Voters Tuesday, along with those who have already voted during early voting the past three weeks, will decide who will be the next Ogeechee Circuit Superior Court judge, the next Bulloch County Probate Court judge, and the next county commissioner in Seat 2A.
All 16 Bulloch County polling places will be open from 7 a.m. until 7 p.m.
When early voting closed at 5 p.m. Friday, 1,947 Bulloch County residents had cast in-person ballots, and 251 mailed absentee ballots had been returned. So 2,198 people had participated, or 7.23 percent of the county's 30,399 active registered voters, reported Bulloch County Election Supervisor Patricia Lanier Jones.
This result and a flurry of voters Friday prompted Jones to revise her prediction of overall turnout for this runoff upward from the 10 percent she originally forecast to 15 percent.
“For us to get our 15 percent, we have to have 4,560 voters,” Jones said. “We’ve already voted 2,198.”
By Jones’ count, 89 voters filed through the early voting area outside her office within two hours and 10 minutes Friday afternoon, prior to another rush before the 5 p.m. closing time.
Still, participation to this point has been less than that before the May 24 primary, when 3,258 Bulloch voters, or 10.74 percent, voted early or absentee. But in May there were 16 days of early voting, including a Saturday, compared to 14 days and no Saturday voting for the runoff.
Superior Court race
The top race on Tuesday's ballot, in terms of the area involved and the job’s prestige, is the Ogeechee Judicial Circuit Superior Court judge's position being vacated at year-end by retiring Judge John R. "Robbie" Turner. He is one of three Superior Court judges in the circuit.
After emerging as the leaders May 24 when there were three candidates on the ballot, runoff candidates Martha Hall and Michael Muldrew have continued a hard-fought contest with advertising, in-person campaigning by volunteers and themselves, and attendance at public gatherings.
Hall, now an attorney in private practice as a partner with the Hall Group P.C., was previously an assistant district attorney for six and half years and, in a 21-year career, has been a state court solicitor in Screven County and a municipal court judge in Oliver and Newington. Muldrew, now chief assistant district attorney, has been an assistant district attorney in the Ogeechee Circuit for 20 years of a 25-year legal career.
The judicial circuit includes Effingham, Jenkins and Screven counties, as well as Bulloch. But Bulloch, the circuit's largest county, alone has other races in the runoff.
Election officials in the other counties have not been optimistic about turnout. As of 2:45 p.m. Friday, about 1.3 percent of voters in Effingham County, the second-largest in population, had voted early or absentee. This included 319 in-person votes and 66 returned absentee ballots, while Effingham has roughly 27,800 active registered voters, said Effingham County Election Supervisor Olivia Morgan.
With Tuesday’s voting still to go, she revised her earlier prediction of about 2 percent turnout in the runoff.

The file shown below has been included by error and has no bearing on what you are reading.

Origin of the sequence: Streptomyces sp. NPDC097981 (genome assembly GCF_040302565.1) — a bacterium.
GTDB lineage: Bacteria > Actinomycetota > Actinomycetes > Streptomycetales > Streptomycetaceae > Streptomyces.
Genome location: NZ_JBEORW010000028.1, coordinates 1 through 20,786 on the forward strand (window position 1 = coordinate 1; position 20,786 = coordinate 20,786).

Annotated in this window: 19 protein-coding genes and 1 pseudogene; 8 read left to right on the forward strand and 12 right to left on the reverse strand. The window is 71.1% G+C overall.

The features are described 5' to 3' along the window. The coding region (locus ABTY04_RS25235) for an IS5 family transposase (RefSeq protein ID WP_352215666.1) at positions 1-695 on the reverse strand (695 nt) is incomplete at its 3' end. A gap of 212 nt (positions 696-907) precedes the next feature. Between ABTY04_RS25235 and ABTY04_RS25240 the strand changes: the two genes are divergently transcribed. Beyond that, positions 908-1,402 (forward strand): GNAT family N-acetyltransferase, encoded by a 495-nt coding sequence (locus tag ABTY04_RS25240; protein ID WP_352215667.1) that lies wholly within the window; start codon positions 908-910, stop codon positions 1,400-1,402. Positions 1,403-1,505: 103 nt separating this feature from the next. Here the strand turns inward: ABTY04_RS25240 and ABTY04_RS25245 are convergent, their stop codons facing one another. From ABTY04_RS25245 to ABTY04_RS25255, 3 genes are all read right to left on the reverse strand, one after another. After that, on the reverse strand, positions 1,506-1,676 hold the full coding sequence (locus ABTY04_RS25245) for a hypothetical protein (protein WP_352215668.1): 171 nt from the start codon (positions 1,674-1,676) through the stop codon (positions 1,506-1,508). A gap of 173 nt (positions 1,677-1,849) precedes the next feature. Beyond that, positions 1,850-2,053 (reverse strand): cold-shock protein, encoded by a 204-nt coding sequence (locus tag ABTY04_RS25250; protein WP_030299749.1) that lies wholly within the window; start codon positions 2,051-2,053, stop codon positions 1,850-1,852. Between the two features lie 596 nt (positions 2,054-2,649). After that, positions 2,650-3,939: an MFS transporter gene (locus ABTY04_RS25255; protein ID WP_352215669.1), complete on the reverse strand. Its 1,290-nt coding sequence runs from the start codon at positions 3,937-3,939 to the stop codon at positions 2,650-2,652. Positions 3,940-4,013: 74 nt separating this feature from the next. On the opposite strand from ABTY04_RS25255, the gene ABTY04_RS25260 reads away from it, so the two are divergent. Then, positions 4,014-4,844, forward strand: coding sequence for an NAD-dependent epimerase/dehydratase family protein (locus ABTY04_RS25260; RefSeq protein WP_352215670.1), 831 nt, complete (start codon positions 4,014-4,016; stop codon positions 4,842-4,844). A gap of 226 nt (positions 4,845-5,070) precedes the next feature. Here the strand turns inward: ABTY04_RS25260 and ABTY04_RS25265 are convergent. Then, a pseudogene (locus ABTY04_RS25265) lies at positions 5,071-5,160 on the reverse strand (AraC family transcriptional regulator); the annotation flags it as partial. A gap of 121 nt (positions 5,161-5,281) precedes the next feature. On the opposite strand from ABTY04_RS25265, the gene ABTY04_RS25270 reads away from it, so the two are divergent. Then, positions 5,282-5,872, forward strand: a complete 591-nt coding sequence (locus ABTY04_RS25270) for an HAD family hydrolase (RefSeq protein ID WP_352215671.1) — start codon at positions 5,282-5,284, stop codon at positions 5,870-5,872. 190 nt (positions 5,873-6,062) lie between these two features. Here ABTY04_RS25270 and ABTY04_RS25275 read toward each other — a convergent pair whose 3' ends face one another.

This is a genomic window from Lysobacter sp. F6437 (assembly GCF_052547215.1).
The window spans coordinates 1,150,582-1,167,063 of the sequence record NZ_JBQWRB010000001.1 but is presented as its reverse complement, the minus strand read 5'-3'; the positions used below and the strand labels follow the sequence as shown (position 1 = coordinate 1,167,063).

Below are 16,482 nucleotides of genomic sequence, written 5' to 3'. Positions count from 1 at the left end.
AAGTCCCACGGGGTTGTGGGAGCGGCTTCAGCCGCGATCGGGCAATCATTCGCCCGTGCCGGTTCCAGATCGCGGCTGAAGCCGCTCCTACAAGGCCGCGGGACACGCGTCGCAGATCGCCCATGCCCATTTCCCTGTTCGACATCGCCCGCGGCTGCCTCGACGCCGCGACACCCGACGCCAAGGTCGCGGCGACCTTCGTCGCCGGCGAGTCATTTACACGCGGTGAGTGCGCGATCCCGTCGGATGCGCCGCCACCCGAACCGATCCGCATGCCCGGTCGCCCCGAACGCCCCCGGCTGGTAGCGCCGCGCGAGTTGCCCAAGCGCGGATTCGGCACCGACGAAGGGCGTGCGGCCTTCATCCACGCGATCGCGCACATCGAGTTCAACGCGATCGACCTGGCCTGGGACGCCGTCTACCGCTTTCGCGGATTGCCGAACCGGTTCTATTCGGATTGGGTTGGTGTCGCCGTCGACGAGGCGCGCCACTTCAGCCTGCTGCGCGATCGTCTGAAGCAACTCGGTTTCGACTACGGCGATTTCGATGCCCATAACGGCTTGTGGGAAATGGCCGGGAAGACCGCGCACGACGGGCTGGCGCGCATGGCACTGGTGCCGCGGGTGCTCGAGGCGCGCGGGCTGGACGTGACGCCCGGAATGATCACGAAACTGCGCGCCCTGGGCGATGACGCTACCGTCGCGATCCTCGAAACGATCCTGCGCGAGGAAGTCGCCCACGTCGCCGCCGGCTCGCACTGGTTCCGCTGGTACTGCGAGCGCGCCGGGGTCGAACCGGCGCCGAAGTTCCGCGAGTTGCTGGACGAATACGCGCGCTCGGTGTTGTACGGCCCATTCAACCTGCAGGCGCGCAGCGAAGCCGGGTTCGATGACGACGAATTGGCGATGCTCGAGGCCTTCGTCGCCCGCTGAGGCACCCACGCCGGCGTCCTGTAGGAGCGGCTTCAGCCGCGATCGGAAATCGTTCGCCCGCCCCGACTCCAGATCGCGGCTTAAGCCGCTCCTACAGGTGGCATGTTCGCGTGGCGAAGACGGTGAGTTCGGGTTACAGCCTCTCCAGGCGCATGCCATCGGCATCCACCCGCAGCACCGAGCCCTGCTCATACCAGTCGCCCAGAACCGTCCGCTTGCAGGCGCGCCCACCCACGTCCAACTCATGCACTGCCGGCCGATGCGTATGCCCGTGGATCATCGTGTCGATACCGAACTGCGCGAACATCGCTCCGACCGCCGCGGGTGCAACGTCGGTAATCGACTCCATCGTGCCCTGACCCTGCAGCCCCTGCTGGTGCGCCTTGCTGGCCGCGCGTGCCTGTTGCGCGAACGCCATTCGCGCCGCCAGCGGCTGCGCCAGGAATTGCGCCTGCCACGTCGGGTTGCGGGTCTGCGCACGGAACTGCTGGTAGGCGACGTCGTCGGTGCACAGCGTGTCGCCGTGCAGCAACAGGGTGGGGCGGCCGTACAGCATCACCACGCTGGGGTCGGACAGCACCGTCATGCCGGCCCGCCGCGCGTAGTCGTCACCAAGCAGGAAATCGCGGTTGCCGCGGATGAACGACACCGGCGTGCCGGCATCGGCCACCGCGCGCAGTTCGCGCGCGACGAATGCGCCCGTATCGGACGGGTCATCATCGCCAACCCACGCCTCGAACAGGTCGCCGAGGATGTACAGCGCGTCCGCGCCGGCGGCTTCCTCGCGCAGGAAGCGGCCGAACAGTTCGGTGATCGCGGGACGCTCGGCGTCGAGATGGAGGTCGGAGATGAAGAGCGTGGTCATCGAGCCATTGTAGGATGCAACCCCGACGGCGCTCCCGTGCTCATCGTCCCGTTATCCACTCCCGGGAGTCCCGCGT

“It will be more than 2 percent, I believe, but not by much,” Morgan said.
In Bulloch County, two other contests are helping draw voters to the polls, but only the Probate Court judge race is open to all voters in the county. Like the Superior Court judgeship, probate judge is a nonpartisan office.
After emerging as the leaders among five candidates in the May 24 election, Charles P. “Charlie” Aaron and Lorna G. DeLoach are vying to succeed retiring Probate Judge Lee DeLoach, who will leave office at year-end after a 30-year career.
Aaron is an attorney with Edenfield, Cox, Bruce and Classens. Lorna DeLoach, a paralegal and the office manager at Stafford Law Group, is not related to Lee DeLoach, but her husband is his distant cousin.
The runoff between Curt Deal and Jimmy Hayes for Bulloch County Board of Commissioners Seat 2A appears only on Republican Party ballots for District 2, which covers about half the county. The seat is being vacated at year-end by incumbent Commissioner Carolyn Ethridge, who did not seek re-election.
Hayes, an organic farmer, touts his previous experience as a road builder. Deal, a former funeral director who now works for a funeral home supply company, says he has no agenda except to see the county grow and prosper.
District 2 residents who voted the Democratic Party ballot in the May 24 primary are not eligible to vote in the runoff between Deal and Hayes, but will receive the nonpartisan ballot and can vote in the judge races.
“The only ones that can vote Republican are those in County Commission District 2 that voted Republican in May or that did not vote in May or voted nonpartisan in May,” Jones explained in a previous interview.
District 1 voters will automatically receive a nonpartisan ballot.
All voters need to bring a Georgia driver’s license or other valid, government-issued photo identification with them to the polls. But Jones reminds voters, candidates and supporters that state law prohibits campaigning, which she said includes displaying campaign signs, buttons, shirts and hats, within 150 feet of a polling place.
Al Hackle may be reached at (912) 489-9458.